A grant proposal is a written document or application submitted in response to a call for proposals issued by a grant-maker agency or as a result of opportunities for funding or an invitation received by an applicant. A generic grant proposal includes a cover letter (optional), cover page, table of contents (optional), abstract, problem or needs statement, goals and objectives, project description, timeline, organizational capability, evaluation, references, budget, and appendices (optional; see Box 15.3).


The cover letter introduces the grant proposal to the project or program officer of the grant-maker agency. Sometimes the cover letter is not needed, because the grant application may have to be processed through a web-based system. When necessary, a cover letter includes standard greetings. Then, state one or two sentences that specify the purpose of the proposal and amount (e.g., Grant Middle School in Naples, Florida, is seeking a grant for the amount of $200,000 to provide after-school tutoring to help at-risk students improve their reading skills). There can be:

- One or two sentences about the objectives

- One or two sentences summarizing the project description

- One or two sentences about the credibility of the applicant

- One or two sentence about the best ways to contact the applicant

Box 15.3 Generic Contents of a Grant Proposal

- Cover Page

- Table of contents

- Abstract

- Problem or needs statement

- Goals and objectives

- Project description or activities

- Timeline

- Organizational capability

- Evaluation

- References cited

- Budget

- Budget narrative

- Appendices


The title and abstract can make a high-impact first impression about a grant proposal. The title is the short summary version of a grant proposal. It should give an idea of what the proposal is about. The development of a grant proposal starts with a title that can be revised and refined throughout the writing process.

The abstract presents a brief summary of the project (Box 15.4). It must be clear and concise, and no longer than one page (usually 250-300 words, single space!). The abstract is the last section to be written. The abstract may be all some reviewers will read.


"Need" as a verb refers to what is required or desired to fill a discrepancy. The word "need" also means solutions or means to an end. A need is a gap or discrepancy between a current (what is) and a desired situation (what should be).

Box 15.4 Abstract

- One or two sentences summarizing the gap or the need for the project

- The specification of the target population

- The goal(s) and objectives of the project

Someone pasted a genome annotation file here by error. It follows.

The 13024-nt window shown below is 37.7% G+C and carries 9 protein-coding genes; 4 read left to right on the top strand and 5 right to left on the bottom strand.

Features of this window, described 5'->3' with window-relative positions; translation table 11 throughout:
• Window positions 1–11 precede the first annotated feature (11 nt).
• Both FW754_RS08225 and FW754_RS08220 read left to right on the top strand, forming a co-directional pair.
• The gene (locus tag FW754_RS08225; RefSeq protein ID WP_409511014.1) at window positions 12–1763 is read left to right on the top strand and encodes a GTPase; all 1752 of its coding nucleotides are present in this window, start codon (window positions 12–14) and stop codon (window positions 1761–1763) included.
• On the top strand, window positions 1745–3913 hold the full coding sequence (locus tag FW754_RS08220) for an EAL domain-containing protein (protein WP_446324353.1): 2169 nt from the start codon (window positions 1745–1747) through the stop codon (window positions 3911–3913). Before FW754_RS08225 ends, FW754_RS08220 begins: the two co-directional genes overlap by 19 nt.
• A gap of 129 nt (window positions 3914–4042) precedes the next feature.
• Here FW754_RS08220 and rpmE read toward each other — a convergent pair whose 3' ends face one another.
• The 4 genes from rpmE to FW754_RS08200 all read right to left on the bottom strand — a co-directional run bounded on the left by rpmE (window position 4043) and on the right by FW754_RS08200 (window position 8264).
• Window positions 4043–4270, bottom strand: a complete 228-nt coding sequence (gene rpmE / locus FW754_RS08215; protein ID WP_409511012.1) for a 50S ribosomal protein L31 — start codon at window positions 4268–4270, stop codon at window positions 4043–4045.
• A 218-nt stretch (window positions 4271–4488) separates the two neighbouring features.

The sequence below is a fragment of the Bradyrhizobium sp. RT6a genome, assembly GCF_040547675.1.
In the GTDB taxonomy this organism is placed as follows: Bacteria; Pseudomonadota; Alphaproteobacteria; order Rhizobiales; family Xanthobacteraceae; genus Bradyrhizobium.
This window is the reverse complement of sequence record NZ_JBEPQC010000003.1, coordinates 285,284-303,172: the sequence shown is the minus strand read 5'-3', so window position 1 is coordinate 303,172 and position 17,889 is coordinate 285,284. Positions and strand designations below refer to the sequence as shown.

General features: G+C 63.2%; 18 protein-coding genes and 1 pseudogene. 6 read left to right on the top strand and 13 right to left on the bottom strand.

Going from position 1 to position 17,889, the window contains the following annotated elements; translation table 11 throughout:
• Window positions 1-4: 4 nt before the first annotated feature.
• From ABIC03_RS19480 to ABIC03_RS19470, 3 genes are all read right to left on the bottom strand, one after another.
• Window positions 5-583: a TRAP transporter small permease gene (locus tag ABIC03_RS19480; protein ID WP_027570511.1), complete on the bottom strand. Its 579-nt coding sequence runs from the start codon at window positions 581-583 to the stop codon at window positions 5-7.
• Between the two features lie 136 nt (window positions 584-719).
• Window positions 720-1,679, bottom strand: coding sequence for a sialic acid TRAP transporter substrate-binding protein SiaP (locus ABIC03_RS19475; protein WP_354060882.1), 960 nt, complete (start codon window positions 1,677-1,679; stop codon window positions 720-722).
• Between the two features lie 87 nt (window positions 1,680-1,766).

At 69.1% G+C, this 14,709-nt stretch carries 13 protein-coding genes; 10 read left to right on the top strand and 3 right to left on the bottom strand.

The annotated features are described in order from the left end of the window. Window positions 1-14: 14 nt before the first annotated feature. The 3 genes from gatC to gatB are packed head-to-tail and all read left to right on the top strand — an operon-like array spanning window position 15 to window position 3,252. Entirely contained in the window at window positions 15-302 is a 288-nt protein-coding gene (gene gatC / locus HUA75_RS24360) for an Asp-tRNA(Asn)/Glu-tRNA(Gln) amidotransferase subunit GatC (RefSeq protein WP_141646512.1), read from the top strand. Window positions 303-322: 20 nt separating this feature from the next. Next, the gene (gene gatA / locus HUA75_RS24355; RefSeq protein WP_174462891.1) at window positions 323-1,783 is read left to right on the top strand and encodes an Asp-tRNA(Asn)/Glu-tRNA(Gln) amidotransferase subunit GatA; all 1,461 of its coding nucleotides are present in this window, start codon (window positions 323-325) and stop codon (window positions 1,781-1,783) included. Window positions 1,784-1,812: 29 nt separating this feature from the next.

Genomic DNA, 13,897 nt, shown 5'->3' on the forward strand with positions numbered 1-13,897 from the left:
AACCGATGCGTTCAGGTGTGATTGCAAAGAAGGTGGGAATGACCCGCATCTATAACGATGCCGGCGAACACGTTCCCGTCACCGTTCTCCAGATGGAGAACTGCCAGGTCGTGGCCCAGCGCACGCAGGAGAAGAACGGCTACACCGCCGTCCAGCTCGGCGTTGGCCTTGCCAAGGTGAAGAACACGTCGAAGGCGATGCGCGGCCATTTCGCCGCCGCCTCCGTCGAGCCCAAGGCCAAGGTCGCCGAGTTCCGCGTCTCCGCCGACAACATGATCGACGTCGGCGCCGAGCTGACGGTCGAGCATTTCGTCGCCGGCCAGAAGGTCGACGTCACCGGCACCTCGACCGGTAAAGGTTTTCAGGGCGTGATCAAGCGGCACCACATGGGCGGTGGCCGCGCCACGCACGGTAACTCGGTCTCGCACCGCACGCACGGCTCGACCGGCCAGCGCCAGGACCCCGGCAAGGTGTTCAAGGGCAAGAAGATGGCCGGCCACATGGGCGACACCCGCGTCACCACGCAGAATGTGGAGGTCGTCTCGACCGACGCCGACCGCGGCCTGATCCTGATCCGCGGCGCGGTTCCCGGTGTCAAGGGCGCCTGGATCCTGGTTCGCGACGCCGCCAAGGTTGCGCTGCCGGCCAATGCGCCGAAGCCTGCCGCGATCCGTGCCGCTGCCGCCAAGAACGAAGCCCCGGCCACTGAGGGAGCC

- One or two sentences summarizing the activities

- One or two sentences summarizing the evaluation

- One or two sentences summarizing the organizational capability

- The amount of funding sought through the proposal

Current Situation


Desired Situation

(What is...)


(What should be...)

A need can be formulated through a normative, expressive, comparative, or emotive approach.

Normative approach: In a normative approach, a need will be defined based on evidence of current situations that are considered below the established desired situation stated by standards, opinions, and experiences of experts and/or current research and findings. The difference between the current and desired situation is a gap or a normative need (see Box 15.5).

Expressive approach: An expressive approach is based on the gap between the desired supply required to meet the demands for an evident need and the current supply of a particular service or product as documented by facts or data (see Box 15.6).

Comparative approach: A comparative approach refers to an unfavorable situation when comparing what is available to one group with what is available to another group (Box 15.7).

Box 15.5 On Normative Need

- Desired situation: All children should have the opportunity to go to school.

Current situation: Suppose a significant group of children in a particular community cannot go to school for reasons that are not related to illness.

- Gap: This would be evidence of a normative need.

Box 15.6 On Expressive Need

Desired situation: Single mothers should have a safe child-care facility to leave their children in if they have to go to work or attend school.

Current situation: Suppose the waiting list of the only child-care center in a small town is triple the number of children they are currently serving.

- This would be evidence of an expressive need.

Box 15.7 On Comparative Need

Desired situation: All children should have the same opportunity to succeed in school.

Current situation: Children in Zip Code 54903 have well-equipped school facilities, whereas children in Zip Code 54905 are attending crumbling schools with almost no equipment and no lunch programs.

- This would be evidence of a comparative need.

Box 15.8 On emotive Need

Desired situation: Individuals with mental illness should not be allowed to buy a gun.

Current situation: Suppose there is evidence that there are no restrictions for people with mental illness to buy a gun, in order to respect the freedom of people to bear arms.

- This would be evidence of an emotive need.

Emotive approach: An emotive approach is used when anecdotal or personal stories or testimonies illustrate a gap between a current situation and a more desired situation that a group or individuals see as a problem or issue to be addressed (Box 15.8).

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